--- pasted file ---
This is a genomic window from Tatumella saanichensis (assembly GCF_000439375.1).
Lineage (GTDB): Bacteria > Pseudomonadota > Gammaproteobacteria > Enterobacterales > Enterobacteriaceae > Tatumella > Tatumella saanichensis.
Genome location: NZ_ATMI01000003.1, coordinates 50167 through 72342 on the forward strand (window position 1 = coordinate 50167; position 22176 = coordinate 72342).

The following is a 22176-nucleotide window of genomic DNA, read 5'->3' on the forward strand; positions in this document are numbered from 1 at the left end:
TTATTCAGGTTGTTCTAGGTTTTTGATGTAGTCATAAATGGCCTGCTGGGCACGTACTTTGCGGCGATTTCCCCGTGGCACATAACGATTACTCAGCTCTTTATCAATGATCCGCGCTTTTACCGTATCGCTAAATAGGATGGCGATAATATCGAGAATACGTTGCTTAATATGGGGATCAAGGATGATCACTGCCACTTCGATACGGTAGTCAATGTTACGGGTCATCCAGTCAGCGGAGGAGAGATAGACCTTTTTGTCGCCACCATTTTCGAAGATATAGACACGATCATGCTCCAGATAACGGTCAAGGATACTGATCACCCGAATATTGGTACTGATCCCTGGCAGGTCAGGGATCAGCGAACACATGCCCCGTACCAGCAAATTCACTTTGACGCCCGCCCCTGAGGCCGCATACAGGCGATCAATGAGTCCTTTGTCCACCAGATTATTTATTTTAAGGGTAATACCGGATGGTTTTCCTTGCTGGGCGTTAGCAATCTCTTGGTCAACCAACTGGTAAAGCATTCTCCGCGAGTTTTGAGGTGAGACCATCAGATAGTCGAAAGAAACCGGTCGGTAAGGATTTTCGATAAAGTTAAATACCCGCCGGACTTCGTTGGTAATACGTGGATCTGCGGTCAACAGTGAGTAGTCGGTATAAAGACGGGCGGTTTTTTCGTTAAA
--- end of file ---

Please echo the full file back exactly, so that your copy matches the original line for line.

This is a genomic window from Tatumella saanichensis (assembly GCF_000439375.1).
Lineage (GTDB): Bacteria > Pseudomonadota > Gammaproteobacteria > Enterobacterales > Enterobacteriaceae > Tatumella > Tatumella saanichensis.
Genome location: NZ_ATMI01000003.1, coordinates 50167 through 72342 on the forward strand (window position 1 = coordinate 50167; position 22176 = coordinate 72342).

The following is a 22176-nucleotide window of genomic DNA, read 5'->3' on the forward strand; positions in this document are numbered from 1 at the left end:
TTATTCAGGTTGTTCTAGGTTTTTGATGTAGTCATAAATGGCCTGCTGGGCACGTACTTTGCGGCGATTTCCCCGTGGCACATAACGATTACTCAGCTCTTTATCAATGATCCGCGCTTTTACCGTATCGCTAAATAGGATGGCGATAATATCGAGAATACGTTGCTTAATATGGGGATCAAGGATGATCACTGCCACTTCGATACGGTAGTCAATGTTACGGGTCATCCAGTCAGCGGAGGAGAGATAGACCTTTTTGTCGCCACCATTTTCGAAGATATAGACACGATCATGCTCCAGATAACGGTCAAGGATACTGATCACCCGAATATTGGTACTGATCCCTGGCAGGTCAGGGATCAGCGAACACATGCCCCGTACCAGCAAATTCACTTTGACGCCCGCCCCTGAGGCCGCATACAGGCGATCAATGAGTCCTTTGTCCACCAGATTATTTATTTTAAGGGTAATACCGGATGGTTTTCCTTGCTGGGCGTTAGCAATCTCTTGGTCAACCAACTGGTAAAGCATTCTCCGCGAGTTTTGAGGTGAGACCATCAGATAGTCGAAAGAAACCGGTCGGTAAGGATTTTCGATAAAGTTAAATACCCGCCGGACTTCGTTGGTAATACGTGGATCTGCGGTCAACAGTGAGTAGTCGGTATAAAGACGGGCGGTTTTTTCGTTAAA